It would be difficult to find an adult today who has not heard of Oral Rehydration Solution (ORS), or does not know that Oral Rehydration Therapy (ORT) is what we should rush to provide to save the life of someone who has started passing watery stools.

It was not so simple prior to the 1970s! Cholera epidemics came as waves and spread across the world, ravaging populations. Survival then hinged on whether one could get quick access to a hospital for intravenous saline drips. 

One of the flash points of the cholera story was when an outbreak occurred in a refugee camp near the India-Bangladesh border during the 1971 war. A young pediatrician called Dr Dilip Mahalanobis, was tasked to treat thousands of children with diarrhea in a make-shift hospital that had just 16 bed, and a very limited supply of intravenous fluid bottles!

Necessity became the mother of invention, when Dr Mahalanobis started feeding dehydrated children with an oral solution made from water, sugar and salt. He noticed that the death rate dropped from a whopping 30% to 3%!

The idea of trying oral rehydration solution in children who were pouring watery stools from the other end had seemed ridiculous then and had defied conventional logic. His   approach had its basis on laboratory experiments that had shown glucose and sodium, if given together, to help each other get absorbed via a glucose-sodium co-transporter at the intestinal cell’s brush border. It could then drag water into the body partly reversing the fatal effects of dehydration.

ORS is now a household name, and is made up of a mixture of glucose, salt (sodium chloride), and Potassium chloride in exact proportions that can be made into a solution with water. It now comes in few new avatars as well: mixed with lycine, rice powder, zinc, selenium, or in a hypo-osmolar (diluted) form.

Scientists unanimously agree that ORS has been the crowning discovery of the medical profession of the last century and has saved more lives than any other. It continues to save a million lives annually. 

Paradoxically, the scientific paper written by Dr Mahalanobis was rejected by a scientific journal when first submitted. And more disturbing is that he died last month at 87 in Kolkata unsung, without getting a Nobel or any national (Padma) award!

Balancing Skill and Health

One of the disheartening sights is the unusually large number of wheelchairs lined up at arrival terminals at airports when a flight from India arrives.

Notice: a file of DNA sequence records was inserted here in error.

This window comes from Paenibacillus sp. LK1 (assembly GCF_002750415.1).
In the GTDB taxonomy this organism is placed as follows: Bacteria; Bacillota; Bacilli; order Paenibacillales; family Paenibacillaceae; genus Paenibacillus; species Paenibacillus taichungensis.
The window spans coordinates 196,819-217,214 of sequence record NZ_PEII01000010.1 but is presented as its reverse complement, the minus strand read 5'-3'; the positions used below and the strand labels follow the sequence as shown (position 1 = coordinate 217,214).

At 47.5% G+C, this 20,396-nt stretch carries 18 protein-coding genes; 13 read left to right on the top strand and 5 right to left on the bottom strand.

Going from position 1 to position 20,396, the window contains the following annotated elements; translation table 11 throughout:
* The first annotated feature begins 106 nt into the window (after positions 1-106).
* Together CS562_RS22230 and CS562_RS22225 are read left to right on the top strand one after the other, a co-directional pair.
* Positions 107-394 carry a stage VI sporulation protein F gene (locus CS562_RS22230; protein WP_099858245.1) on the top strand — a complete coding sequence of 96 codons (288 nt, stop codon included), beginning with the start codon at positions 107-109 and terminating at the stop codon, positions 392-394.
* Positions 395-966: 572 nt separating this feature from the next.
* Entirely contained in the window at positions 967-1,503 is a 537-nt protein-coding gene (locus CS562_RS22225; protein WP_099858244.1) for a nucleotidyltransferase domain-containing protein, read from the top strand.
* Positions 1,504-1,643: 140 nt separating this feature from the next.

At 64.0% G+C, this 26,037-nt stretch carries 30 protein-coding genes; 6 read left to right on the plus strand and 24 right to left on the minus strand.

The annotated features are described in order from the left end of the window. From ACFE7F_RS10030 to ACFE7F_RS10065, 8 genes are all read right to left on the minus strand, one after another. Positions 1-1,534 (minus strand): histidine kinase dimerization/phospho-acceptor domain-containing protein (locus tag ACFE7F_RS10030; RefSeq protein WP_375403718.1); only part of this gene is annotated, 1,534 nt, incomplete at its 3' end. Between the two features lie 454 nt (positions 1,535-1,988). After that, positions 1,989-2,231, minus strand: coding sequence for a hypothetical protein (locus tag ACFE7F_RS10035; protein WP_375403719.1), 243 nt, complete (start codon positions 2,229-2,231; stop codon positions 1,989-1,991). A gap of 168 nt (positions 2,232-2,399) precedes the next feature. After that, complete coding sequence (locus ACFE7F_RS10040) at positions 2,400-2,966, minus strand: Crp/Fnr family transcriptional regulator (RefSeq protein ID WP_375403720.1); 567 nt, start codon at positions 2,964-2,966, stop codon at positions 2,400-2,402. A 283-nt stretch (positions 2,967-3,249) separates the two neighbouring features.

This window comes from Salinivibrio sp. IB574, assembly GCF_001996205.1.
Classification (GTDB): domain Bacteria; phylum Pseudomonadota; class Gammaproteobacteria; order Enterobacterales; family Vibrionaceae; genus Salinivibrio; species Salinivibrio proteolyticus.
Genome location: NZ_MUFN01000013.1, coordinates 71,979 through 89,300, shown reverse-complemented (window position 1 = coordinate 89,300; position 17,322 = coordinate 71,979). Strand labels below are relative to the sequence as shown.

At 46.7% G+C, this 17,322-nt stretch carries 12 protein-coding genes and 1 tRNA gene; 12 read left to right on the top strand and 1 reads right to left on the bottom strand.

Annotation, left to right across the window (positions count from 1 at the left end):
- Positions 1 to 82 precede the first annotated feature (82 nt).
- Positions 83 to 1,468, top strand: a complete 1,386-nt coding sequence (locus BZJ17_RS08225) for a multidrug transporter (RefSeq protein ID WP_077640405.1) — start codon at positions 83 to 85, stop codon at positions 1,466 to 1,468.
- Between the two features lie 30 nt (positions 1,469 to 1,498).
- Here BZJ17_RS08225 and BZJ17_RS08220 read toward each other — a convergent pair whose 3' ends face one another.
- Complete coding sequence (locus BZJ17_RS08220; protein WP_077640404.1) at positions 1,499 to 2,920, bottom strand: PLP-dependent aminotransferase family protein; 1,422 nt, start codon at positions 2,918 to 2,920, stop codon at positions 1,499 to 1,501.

With our average life expectancy being around just 70, do we get infirm and immobile early, taking to the wheel chair or seeking physical support too easily as we grow old? And if we do show signs of aging early, is it just “genes”, or how we looked after ourselves in the preceding decades leading up to it?

Dr Michael Roizen from the Cleveland Clinic, an expert on longevity and aging, points out that our ability to maintain balance is a good indicator of how long and healthy we are and can expect to live. 

He describes a “one leg test”, that is a senior person’s ability to stand on one leg for 10 seconds; those who can achieve the feat are three times more likely to live longer and healthier lives than their same-aged counterparts who could not!

Holding balance indicates three aspects of a person’s health. For one it gives an idea about the strength of our leg, spine and body muscles. 

Second, the act of balancing requires nerves, muscles, eyes, vestibular system (behind our ears) and brain to fire and function in a balanced and coordinated manner, and provides a quick assessment of the state of neurological decline that accompanies aging. 

And third, patients who suffer from neuropathies, especially diabetics, find it hard to perceive sensations from the legs, and hence their balance.

He noted that those who could hold their balance, were more alert and had better cognition or learning abilities.

How then can we hold on and strengthen our balancing skill? The tree-pose or Vrikshasan asana seems tailored for just that. 

Other methods include toe-heel walks, walking on a straight line or walking up stairs without holding the rails. 

Walking on a wall or a beam, or in its most challenging form, on a rope, is what it is all about. Many elders would reminisce how they used to do it then when they were young and active. Wouldn’t of course advise my senior compatriots to revisit their agile childhoods now!

Giving up too easily and taking to the wheel chair could enhance our motor deterioration. Regular practice could slow our age-related  decline in movement, and of our balancing skills.